Although the author has removed his Tweet, I once received the following notification from Twitter:
This isn't really a legal question, because there is freedom of speech, but sometimes I regret that I even bother to look at new questions.
The following insult was written by a Stack Overflow user with a reputation of 1 (meaning that he didn't contribute anything substantial to Stack Overflow yet):
When something like this happens, I don't feel like answering any other question for a while, and people who do have a genuine question often don't get the answer they deserve, because some questions remain unanswered if I don't spend any time on them.
What usually triggers such a situation?
There are three types of questions that trigger a harsh comment or answer.
[1.] Questions that sound like "I have tried X and it doesn't work!"
Questions like this can be OK because software remains software, and it's always possible that something doesn't work because of a bug. However, it is important that you phrase such a question in a way that isn't offensive. I sometimes reuse this quote I found on Stack Overflow:
It doesn't work
There is a clear rule when you claim that something doesn't work: you have to provide proof. You can't just declare that something doesn't work and expect every one to believe you. The best way to convince people is by writing a Short, Self Contained, Correct (Compilable) Example, better known as an SSCCE. Without such an example, it is very hard for third parties to check whether or not your allegation is correct. Remember that you are asking a favor: you have a problem and you want other people to solve your problem for free. By not providing some sample code that can be used to reproduce the problem, you are creating a threshold that may be too high for people willing to spend some time on your question, but not too much time. If the problem can be reproduced by compiling and running the SSCCE, you have a better chance at getting people's attention. Many developers on Stack Overflow love solving mysteries. Give them a problem they can reproduce and they'll give you the time they might otherwise spend on a silly Sudoku.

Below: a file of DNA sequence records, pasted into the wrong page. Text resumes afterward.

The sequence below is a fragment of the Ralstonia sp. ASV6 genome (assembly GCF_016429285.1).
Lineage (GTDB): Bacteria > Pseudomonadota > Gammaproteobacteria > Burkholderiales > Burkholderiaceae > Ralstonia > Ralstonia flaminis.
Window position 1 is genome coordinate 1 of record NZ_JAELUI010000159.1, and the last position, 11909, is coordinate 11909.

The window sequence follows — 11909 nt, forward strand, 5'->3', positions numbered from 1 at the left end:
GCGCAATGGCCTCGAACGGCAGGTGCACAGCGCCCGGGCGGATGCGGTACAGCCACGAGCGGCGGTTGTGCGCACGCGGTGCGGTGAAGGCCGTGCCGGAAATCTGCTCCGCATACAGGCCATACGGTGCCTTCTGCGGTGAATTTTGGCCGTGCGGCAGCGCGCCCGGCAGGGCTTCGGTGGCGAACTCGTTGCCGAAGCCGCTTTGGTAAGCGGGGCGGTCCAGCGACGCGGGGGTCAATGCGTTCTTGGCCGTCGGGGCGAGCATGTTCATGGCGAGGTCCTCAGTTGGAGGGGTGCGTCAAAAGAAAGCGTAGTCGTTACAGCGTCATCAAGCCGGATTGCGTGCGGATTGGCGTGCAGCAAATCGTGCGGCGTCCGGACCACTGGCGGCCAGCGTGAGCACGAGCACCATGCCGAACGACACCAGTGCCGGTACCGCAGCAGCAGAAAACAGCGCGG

If the problem can't be reproduced by compiling and running the SSCCE, people get frustrated. Especially when you say things such as: "I have read the documentation and the examples don't work." That can easily be interpreted as "The documentation is badly written," resulting in a reply: "Maybe the documentation is badly read. Did you even try to understand the examples?"
You're a developer, not a copy/paste artist. Don't use code you've found somewhere in the wild and expect it to work if you don't understand what the code is for. On several occasions, I have written documentation showing how not to do something versus showing how to do something correctly. You should know which example is which before you start copy/pasting code. Therefore it is important to read the documentation! Some people have no idea how much time and effort is spent on writing documentation, and have no respect at all for the author. Obviously, you are not one of them, as you are reading this book.
[2.] Questions that sound like "I have searched the whole internet and I didn't find a solution!"
Never start a question with a lie that can easily be disproven by a link to the appropriate documentation. It makes for a bad first impression and people will not be inclined to help you.
The main question is: "Did you do an effort?" Whatever you claim about doing research, people can usually tell from the way you phrase your question if you took the time to solve the question yourself, or if you were just lazy and threw the question on Stack Overflow. A great way to answer questions like this, is by using the service let me Google that for you, but it's forbidden to link to that site on Stack Overflow. I do see whathaveyoutried.com in a comment once in a while. When I started my career, I was asked to read "How To Ask Questions The Smart Way" by Eric Raymond. I loved it! You should read it too if you haven't already.